Good Seitan Sausages: the Holy Grail!
Who doesn’t love a good juicy drippy greasy sausage? Thought so! But it is often verboten food to us, not only philosophically, but nutritionally. It is the junk food we love to hate.
I am mighty proud to report that my seitan sausages try number 7 (or 8) are a keeper.
I did get full gear for the making of seitan sausages: the whole shebang to make casings, create pockets of fats that will disperse, to improve the binding and suspension Etc etc. But I wanted to try with doing only the most basic prep: get the perfect basic texture, shape the seitan sausages, and sear them. So we start with this. You might love them so much you won’t look for any other upgrades.
I’m a Seitan Novice talking to Fellow Novices
A few weeks ago, i wrote a major story on seitan, where I pretty much poured my heart out: my thoughts about seitan, vegan protein sources, as well as my seitan-based recipes, The Seitanic Dishes.
I recommend reading my story: it will likely address quite a few good questions about seitan making you might have. Good teacher that I am, for now I am only interested in sharing the most essential basics of seitan making, not getting into all the intricacies, complexities, varieties, add-ins, bells and whistles etc etc… I’m starting with just what works best, and is easiest, most streamlined and most nutritious.
My Very Own Seitan Sausages Spice Mix!
Of course you could use your favorite spice combo, and i will include this as an option. But the reason i highly recommend my mix is because, as a lifelong food professional, I am steering you towards the best most delicious and most nutritious umami sources. So many wonderful food items that used to be accessible only to Food Service are now widely available to the public!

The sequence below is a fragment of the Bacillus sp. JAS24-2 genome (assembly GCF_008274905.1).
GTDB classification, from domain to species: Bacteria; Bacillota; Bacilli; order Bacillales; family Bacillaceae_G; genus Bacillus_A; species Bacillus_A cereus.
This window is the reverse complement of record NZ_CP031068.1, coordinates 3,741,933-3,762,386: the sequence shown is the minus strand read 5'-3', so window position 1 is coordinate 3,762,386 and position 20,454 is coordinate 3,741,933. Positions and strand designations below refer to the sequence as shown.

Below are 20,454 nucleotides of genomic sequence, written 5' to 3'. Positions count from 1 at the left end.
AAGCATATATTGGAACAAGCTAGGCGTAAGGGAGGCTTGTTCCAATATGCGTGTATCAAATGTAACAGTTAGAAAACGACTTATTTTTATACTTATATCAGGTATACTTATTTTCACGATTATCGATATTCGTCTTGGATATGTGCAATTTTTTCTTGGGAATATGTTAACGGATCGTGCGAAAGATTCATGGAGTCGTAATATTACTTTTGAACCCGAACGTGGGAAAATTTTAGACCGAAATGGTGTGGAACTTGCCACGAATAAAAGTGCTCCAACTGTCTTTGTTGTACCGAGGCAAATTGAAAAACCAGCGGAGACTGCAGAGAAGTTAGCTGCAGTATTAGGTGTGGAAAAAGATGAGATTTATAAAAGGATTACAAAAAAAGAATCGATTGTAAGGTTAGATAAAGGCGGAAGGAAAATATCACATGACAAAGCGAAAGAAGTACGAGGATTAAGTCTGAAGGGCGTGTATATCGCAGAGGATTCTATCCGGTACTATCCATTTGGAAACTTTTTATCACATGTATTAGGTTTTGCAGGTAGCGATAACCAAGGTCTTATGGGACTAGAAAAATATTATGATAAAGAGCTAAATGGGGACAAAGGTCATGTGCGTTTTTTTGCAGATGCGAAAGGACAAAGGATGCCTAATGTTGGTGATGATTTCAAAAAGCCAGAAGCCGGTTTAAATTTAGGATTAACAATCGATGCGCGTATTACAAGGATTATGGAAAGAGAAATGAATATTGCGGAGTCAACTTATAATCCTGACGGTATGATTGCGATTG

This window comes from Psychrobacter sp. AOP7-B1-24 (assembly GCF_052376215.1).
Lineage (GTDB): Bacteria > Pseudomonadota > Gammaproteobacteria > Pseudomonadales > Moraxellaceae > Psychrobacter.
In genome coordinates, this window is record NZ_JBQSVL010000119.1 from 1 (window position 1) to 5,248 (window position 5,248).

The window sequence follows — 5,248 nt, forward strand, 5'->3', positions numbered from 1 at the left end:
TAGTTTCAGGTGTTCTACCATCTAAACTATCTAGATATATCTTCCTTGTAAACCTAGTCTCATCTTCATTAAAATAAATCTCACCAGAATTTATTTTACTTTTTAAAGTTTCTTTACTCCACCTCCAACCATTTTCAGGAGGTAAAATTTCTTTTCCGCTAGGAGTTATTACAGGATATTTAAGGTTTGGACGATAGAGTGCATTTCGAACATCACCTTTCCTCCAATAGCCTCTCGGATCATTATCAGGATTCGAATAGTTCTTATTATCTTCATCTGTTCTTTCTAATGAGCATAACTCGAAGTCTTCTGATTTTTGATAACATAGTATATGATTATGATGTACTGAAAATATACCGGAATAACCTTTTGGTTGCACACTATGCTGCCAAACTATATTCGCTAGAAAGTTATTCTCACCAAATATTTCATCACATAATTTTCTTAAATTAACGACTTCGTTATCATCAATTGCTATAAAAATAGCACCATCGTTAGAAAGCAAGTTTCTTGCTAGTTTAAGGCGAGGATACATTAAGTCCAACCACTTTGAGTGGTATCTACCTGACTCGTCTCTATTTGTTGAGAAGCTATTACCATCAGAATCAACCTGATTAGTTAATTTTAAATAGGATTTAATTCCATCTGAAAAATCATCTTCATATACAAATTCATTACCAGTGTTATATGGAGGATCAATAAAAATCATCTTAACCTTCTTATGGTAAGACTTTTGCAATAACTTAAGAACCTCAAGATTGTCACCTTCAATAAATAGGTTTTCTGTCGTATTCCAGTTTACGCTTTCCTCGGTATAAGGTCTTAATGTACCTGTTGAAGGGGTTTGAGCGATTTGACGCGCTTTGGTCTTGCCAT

Wrapping: I have just one word for you: Cheesecloth
Cheesecloth does it all for you, safely, easily and inexpensively. Shhh, don’t tell aluminum foil!
Good Brand Food Processor Only!
Only a good reputable brand (none of those toy machines) will pull in the work without breaking your machine. For the making of seitan, you will find that the food processor is your best friend in the kitchen. Did I say ONLY a good brand? Yes I did, sorry for being such a pest!
Make the Seitan Sausages
Makes about 8 servings
- 1 15 ounce can chickpeas, liquid and all
- 1/2-2/3 cup of my own sausage spice mix (recipe follows) or your favorite spice mix
- 2 tablespoons pure hickory smoke
- 1/4 cup olive oil
- 2 cups Vital Wheat Gluten
My Sausage Spice Rub
Please take my ingredients literally. In other words, ground means ground, not leaves, ground extract is extract, etc... I’m walking you through every single ingredient. You’re getting a nice big batch, so this is a terrific investment, as you can use my sausage spice mix on may other dishes.
1/4 cup ground basil
1/4 cup ground sage
1/4 cup ground bay leaf
1/4 ground anise
1/4 cup ground sumac
1/4 cup ground coriander
1/2 cup red pepper flakes
1/2 cup garlic extract powder
1 cup paprika
1/2 cup onion extract powder
1/2 cup red miso powder
1/2 cup porcini powder
Mix all ingredients in a bone-dry bowl. Transfer the mixture to bone-dry jars. Makes 5 cups. Store away from direct heat.
Please refer to the picture for every step
Pour about 2-3 inches water in a steamer, and bring to a boil. After boiling point, lower the temperature to medium, and maintain it there.
Put all dough ingredients in a food processor fitted with the metal grinding blade, making sure you put in the gluten last.
Process on low speed for two full minutes. Pretty soon you’ll see the mixture coming together into a smooth ball and coming away from the sides of the food processor bow. Transfer the dough to your counter. Cut it into 4 equal pieces.
Now is a good time to use some elbow grease. Shape each piece into a nice long log (about 8-10 inches).
Wrap each log in cheesecloth, just as shown.
Place the 4 logs in the top part of the steamer, cover and cook 30 minutes.
Transfer the logs to your counter, and unwrap them. Pull off the cloth with a sure firm hand.
Cut the sausages in half for easy handling. Heat some good olive oil in a skillet, and sear the logs on a medium flame, turning them on their sides for even browning.
Enjoy them in any way you love: In sandwiches, stews, salads, or even by themselves. Freeze the uneaten parts, they freeze perfectly.